A spiral galaxy peeps through a sparkling array of stars in this image of ESO 318–13 from the NASA/ESA Hubble Space Telescope.
Explore the dazzling spray of stars and far-off galaxies; take in the objects near and far. What shapes or stories do you see? Leave a note in the comments below.
Galaxies after all are mostly empty space. Light-years separate stars and if dark dust clouds don’t obscure the view, the galaxies become mostly transparent allowing distant background galaxies to shine through.
Pan to the center of the galaxy and you’ll find a bright star right in the middle. The stars of ESO 318–13 are brilliant in this image but they don’t compare to to the bright star that is actually much closer to Earth within our Milky Way Galaxy. Several bright stars are also members of our galaxy.
ESO 318–13 is an irregular dwarf galaxy millions of light-years from Earth. In this image, we see the galaxy along its edge. Although the stars are brilliant and crystal clear, the beautiful image doesn’t show us much of the galaxy’s structure. We do find many distant galaxies with distinct spiral and elliptical shapes scattered throughout the image.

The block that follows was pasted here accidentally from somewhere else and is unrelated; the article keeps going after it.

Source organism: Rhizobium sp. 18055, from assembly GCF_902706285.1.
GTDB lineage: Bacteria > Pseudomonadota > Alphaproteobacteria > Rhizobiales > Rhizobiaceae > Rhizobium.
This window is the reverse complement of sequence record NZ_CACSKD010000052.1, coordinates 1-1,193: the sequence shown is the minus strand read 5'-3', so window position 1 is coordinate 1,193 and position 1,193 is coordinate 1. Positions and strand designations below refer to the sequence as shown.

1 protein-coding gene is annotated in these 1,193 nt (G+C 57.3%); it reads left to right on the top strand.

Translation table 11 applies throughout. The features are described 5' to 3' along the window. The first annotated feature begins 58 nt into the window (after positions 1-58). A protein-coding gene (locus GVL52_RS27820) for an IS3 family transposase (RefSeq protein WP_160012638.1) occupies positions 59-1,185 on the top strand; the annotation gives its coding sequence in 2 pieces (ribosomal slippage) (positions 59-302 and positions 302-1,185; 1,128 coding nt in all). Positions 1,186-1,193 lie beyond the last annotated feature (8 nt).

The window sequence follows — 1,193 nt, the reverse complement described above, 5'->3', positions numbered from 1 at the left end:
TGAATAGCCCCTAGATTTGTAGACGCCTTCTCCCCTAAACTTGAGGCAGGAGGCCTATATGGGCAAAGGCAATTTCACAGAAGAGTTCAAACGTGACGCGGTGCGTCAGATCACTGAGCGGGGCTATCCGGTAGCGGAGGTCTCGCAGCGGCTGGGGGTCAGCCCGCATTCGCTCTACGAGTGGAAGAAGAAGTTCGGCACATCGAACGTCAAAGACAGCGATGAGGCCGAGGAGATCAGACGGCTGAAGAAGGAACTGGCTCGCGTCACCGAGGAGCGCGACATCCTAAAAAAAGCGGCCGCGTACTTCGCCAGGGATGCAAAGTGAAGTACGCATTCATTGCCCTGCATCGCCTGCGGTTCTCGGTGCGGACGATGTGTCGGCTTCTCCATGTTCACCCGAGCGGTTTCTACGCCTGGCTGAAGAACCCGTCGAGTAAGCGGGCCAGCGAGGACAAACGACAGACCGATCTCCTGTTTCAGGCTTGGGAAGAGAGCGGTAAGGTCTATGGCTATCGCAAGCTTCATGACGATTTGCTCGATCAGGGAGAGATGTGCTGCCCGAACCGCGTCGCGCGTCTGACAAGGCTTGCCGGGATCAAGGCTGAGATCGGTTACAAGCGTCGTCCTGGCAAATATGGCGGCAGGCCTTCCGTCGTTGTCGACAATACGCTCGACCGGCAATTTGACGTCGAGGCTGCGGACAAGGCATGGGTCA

ESO 318–13 is located toward the southern constellation Antlia, the Pump. French astronomer Nicolas Louis de Lacaille created this constellation in 1756 to commemorate the air pump. The constellation faces away from the Milky Way Galaxy and toward deeps space and has no bright stars.